Subscribe via Email

Subscribe via RSS/JSON


Creative Commons Attribution 4.0 International License
© Rakhesh Sasidharan


Useful NPS & certificate stuff (for myself)

Came across an odd problem at work the other day involving NPS and Wireless APs. We have an internal wireless network that is set to authenticate against Microsoft NPS using certificates. The setup is quite similar to what is detailed here, with the addition of using an internal CA issued certificates for NPS to authenticate the users (as detailed here or here for instance). 

All wireless clients stopped being able to connect to the wireless. That’s when I realized the logs generated by NPS (at C:\Windows\System32\Logfiles) are horrendous. One option is to change the log format to “IAS (Legacy)” and “Daily” and use a script such as the one here to analyze. Side by side it is also worth changing the format to “DTS Compliant” as that produces a better readable XML output. All of this stuff is in the “Accounting” section BTW: 


Pro Tip: If you go with the XML format and use Visual Studio code, you can prettify the XML as mentioned here

From the logs we could see entries like this:

    <Authentication-Type data_type="0">5</Authentication-Type>
    <Packet-Type data_type="0">3</Packet-Type>
    <Reason-Code data_type="0">259</Reason-Code>

In this case the packet type data of 3 means the access was rejected, and the reason code 259 means CRL check failed. (Nope, I don’t know these codes of the top of my head! My colleague who did the troubleshooting came across this. If you use the PowerShell script I mentioned above that converts some of the codes to readable values, but it too missed error 259). If you want to read more about the flow of traffic an why rejection might happen, this article is a good read. 

We didn’t really get to the bottom of this issue (it looks to be one of those random issues) but I spent some time reading up on certificates and NPS etc. so want to put that info here. Mainly, certutil. This tool can be used to check CRLs etc. I still haven’t gotten to the bottom of the above issue (why NPS couldn’t retrieve CRLs) but I picked up a bit of CRL stuff while troubleshooting so wanted to note that somewhere.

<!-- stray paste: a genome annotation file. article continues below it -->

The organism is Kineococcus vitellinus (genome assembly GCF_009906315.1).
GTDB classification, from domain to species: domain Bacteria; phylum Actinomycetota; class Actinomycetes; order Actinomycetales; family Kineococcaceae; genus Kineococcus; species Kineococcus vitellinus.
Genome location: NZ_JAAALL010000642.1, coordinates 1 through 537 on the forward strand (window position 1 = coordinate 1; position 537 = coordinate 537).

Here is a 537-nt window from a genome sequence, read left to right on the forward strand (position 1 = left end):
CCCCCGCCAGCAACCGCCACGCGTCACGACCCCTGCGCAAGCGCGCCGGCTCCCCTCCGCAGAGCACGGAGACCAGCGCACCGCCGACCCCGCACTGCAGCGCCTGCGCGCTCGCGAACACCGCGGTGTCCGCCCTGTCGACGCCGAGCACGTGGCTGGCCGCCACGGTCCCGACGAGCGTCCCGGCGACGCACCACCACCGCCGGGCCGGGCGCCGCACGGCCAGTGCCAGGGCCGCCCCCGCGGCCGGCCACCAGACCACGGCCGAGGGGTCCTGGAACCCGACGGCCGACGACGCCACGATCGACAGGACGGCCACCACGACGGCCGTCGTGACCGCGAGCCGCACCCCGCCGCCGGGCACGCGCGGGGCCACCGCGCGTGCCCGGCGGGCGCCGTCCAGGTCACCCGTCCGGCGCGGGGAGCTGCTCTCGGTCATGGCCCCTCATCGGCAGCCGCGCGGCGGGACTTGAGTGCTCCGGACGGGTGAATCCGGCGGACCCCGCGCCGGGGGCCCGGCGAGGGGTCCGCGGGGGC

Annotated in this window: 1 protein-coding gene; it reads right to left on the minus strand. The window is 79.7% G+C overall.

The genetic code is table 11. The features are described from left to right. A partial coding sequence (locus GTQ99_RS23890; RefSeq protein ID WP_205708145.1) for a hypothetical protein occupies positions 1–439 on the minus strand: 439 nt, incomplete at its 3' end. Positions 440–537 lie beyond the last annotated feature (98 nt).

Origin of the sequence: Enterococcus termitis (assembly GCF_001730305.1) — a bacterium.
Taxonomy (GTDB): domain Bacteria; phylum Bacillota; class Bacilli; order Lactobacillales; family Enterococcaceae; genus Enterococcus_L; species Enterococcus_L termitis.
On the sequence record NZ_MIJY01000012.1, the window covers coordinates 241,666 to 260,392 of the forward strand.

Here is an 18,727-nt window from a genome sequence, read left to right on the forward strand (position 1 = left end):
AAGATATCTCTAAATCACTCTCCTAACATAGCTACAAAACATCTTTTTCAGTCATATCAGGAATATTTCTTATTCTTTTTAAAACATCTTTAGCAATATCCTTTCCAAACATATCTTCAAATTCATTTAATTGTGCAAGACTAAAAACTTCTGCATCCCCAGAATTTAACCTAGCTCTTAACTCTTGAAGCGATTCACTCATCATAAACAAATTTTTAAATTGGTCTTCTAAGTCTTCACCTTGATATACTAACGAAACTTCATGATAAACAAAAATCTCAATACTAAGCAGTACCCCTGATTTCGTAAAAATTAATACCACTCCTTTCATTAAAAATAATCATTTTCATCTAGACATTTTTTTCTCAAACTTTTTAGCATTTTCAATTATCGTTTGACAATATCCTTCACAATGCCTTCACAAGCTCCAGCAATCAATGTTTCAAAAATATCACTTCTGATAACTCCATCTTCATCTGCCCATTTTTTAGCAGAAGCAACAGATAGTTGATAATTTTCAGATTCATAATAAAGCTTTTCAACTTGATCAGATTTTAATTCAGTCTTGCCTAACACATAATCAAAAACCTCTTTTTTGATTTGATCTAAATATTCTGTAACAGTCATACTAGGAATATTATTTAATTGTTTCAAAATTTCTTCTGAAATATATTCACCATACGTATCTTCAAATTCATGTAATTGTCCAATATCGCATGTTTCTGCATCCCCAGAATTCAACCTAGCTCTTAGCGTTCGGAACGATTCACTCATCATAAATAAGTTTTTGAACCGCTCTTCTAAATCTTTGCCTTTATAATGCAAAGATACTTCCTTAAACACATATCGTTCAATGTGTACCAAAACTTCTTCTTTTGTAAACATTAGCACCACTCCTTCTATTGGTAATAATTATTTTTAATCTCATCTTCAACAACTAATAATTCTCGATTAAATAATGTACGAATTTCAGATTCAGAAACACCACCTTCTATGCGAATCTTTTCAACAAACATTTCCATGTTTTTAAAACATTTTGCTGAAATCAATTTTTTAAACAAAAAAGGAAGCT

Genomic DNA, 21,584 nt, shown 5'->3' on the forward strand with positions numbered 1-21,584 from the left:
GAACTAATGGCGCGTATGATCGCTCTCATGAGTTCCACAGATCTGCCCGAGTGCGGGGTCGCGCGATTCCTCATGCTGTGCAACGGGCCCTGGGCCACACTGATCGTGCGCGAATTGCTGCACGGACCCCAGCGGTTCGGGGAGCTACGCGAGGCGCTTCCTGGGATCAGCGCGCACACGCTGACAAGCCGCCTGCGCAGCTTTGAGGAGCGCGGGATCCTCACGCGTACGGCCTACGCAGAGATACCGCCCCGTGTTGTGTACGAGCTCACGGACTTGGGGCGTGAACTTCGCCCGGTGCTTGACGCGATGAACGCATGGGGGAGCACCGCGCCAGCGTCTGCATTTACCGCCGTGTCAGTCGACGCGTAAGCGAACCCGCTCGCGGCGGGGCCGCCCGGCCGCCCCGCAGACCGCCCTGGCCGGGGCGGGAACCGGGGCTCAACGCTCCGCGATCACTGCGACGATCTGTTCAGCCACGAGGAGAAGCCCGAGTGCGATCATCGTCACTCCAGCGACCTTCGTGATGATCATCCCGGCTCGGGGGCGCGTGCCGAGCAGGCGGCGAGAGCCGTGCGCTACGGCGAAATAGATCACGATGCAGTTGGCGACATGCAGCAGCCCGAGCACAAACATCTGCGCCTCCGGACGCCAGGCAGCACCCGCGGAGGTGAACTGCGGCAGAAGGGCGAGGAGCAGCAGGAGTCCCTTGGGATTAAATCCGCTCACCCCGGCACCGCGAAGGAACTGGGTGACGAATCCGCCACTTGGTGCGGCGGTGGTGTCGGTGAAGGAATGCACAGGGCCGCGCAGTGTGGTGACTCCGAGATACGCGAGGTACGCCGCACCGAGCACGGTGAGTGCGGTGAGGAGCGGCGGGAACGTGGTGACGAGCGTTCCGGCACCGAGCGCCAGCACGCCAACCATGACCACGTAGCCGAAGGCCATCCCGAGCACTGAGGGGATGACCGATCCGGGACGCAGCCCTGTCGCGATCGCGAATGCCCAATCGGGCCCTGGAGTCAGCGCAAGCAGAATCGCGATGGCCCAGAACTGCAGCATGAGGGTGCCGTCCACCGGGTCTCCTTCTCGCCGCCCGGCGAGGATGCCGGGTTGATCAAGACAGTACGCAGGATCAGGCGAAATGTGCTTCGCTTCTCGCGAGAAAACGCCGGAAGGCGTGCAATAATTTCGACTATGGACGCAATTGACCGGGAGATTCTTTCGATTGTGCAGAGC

The command certutil /crl (from an admin command prompt on the CA) causes it to publish the CRL. In my case it was via LDAP, and the command returned no errors. You can find the CRL URL from any certificate. In my case it was a long LDAP URL that looked something like this: ldap:///CN=blahblah,xxxxl?certificateRevocationList?base?objectClass=cRLDistributionPoint.You can use certutil /url with the URL to query it. You can also use ADSI Edit to view the configuration partition and go to the URL to see the last modified timestamp etc. 

The certutil command has many more useful switches (like in this blog post and this wiki entry – the latter has many more examples). For example you can export a certificate to a file and then run a command such as certutil /verify /urlfetch \path\to\certificate.cer. This will verify the certificate up the chain, and also check the CRL specified in the certificate. 

It is also possible to export a CRL from the CA: certutil /getcrl \path\to\file.crl. You can also view the exported CRL via a command like: certutil /dump \path\to\file.crl. Lastly you can import it to a different server via: certutil /addstore CA \path\to\file.crl

In our case we ended up exporting the CRL from the CA and importing to the NPS server to quickly workaround the issue. 

Later I learnt that there’s a reg key which can be used to disable CRL checking by NPS. Not that you want to do that permanently, but useful as a quick fix. Another thing I learnt is that there’s a reg key that controls how long the NPS server caches the TLS handle of authenticated computers. By default it is 10 hours, but can be extended. 

Deploying Office 2016 language packs (using PowerShell Admin Toolkit)

I need to deploy a language pack for one of our offices via ConfigMgr. I have no idea how to do this! 

What they want is for the language to appear in this section of Office: